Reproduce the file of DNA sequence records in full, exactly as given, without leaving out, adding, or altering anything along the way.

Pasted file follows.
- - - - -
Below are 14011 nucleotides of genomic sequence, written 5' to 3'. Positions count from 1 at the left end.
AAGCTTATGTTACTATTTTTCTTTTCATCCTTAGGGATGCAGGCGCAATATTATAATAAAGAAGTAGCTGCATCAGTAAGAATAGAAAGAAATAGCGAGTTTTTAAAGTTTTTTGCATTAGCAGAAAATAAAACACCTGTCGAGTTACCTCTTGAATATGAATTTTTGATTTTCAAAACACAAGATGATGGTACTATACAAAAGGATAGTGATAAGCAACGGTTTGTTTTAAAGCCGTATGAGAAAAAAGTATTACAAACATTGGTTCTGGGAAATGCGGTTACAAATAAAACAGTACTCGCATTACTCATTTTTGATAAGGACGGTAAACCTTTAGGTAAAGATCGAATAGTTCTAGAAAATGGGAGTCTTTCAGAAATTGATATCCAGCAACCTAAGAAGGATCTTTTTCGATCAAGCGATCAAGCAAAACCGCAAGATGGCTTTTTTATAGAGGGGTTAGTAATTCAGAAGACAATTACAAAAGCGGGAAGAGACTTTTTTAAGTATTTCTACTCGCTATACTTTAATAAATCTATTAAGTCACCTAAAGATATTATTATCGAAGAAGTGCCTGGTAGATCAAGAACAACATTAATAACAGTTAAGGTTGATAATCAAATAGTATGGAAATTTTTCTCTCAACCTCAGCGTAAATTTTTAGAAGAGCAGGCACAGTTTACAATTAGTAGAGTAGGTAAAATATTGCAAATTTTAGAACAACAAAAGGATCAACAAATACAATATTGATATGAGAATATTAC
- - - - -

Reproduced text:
Below are 14011 nucleotides of genomic sequence, written 5' to 3'. Positions count from 1 at the left end.
AAGCTTATGTTACTATTTTTCTTTTCATCCTTAGGGATGCAGGCGCAATATTATAATAAAGAAGTAGCTGCATCAGTAAGAATAGAAAGAAATAGCGAGTTTTTAAAGTTTTTTGCATTAGCAGAAAATAAAACACCTGTCGAGTTACCTCTTGAATATGAATTTTTGATTTTCAAAACACAAGATGATGGTACTATACAAAAGGATAGTGATAAGCAACGGTTTGTTTTAAAGCCGTATGAGAAAAAAGTATTACAAACATTGGTTCTGGGAAATGCGGTTACAAATAAAACAGTACTCGCATTACTCATTTTTGATAAGGACGGTAAACCTTTAGGTAAAGATCGAATAGTTCTAGAAAATGGGAGTCTTTCAGAAATTGATATCCAGCAACCTAAGAAGGATCTTTTTCGATCAAGCGATCAAGCAAAACCGCAAGATGGCTTTTTTATAGAGGGGTTAGTAATTCAGAAGACAATTACAAAAGCGGGAAGAGACTTTTTTAAGTATTTCTACTCGCTATACTTTAATAAATCTATTAAGTCACCTAAAGATATTATTATCGAAGAAGTGCCTGGTAGATCAAGAACAACATTAATAACAGTTAAGGTTGATAATCAAATAGTATGGAAATTTTTCTCTCAACCTCAGCGTAAATTTTTAGAAGAGCAGGCACAGTTTACAATTAGTAGAGTAGGTAAAATATTGCAAATTTTAGAACAACAAAAGGATCAACAAATACAATATTGATATGAGAATATTAC